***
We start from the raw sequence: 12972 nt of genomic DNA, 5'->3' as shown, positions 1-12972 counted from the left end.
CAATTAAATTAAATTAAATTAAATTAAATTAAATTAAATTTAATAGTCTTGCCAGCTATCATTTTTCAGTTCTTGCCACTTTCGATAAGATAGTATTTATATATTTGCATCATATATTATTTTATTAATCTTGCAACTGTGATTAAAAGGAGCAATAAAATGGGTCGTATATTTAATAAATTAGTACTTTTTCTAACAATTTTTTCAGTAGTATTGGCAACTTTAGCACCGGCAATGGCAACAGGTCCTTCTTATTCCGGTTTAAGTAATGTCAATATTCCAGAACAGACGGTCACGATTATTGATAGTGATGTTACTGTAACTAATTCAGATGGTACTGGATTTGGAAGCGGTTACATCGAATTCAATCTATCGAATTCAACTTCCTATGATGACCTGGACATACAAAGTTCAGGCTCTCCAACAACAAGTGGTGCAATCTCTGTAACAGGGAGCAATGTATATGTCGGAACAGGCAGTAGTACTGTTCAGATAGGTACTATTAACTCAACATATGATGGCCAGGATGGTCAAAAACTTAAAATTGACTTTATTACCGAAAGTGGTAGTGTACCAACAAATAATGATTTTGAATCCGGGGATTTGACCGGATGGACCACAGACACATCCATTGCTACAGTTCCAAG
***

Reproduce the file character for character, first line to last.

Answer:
We start from the raw sequence: 12972 nt of genomic DNA, 5'->3' as shown, positions 1-12972 counted from the left end.
CAATTAAATTAAATTAAATTAAATTAAATTAAATTAAATTTAATAGTCTTGCCAGCTATCATTTTTCAGTTCTTGCCACTTTCGATAAGATAGTATTTATATATTTGCATCATATATTATTTTATTAATCTTGCAACTGTGATTAAAAGGAGCAATAAAATGGGTCGTATATTTAATAAATTAGTACTTTTTCTAACAATTTTTTCAGTAGTATTGGCAACTTTAGCACCGGCAATGGCAACAGGTCCTTCTTATTCCGGTTTAAGTAATGTCAATATTCCAGAACAGACGGTCACGATTATTGATAGTGATGTTACTGTAACTAATTCAGATGGTACTGGATTTGGAAGCGGTTACATCGAATTCAATCTATCGAATTCAACTTCCTATGATGACCTGGACATACAAAGTTCAGGCTCTCCAACAACAAGTGGTGCAATCTCTGTAACAGGGAGCAATGTATATGTCGGAACAGGCAGTAGTACTGTTCAGATAGGTACTATTAACTCAACATATGATGGCCAGGATGGTCAAAAACTTAAAATTGACTTTATTACCGAAAGTGGTAGTGTACCAACAAATAATGATTTTGAATCCGGGGATTTGACCGGATGGACCACAGACACATCCATTGCTACAGTTCCAAG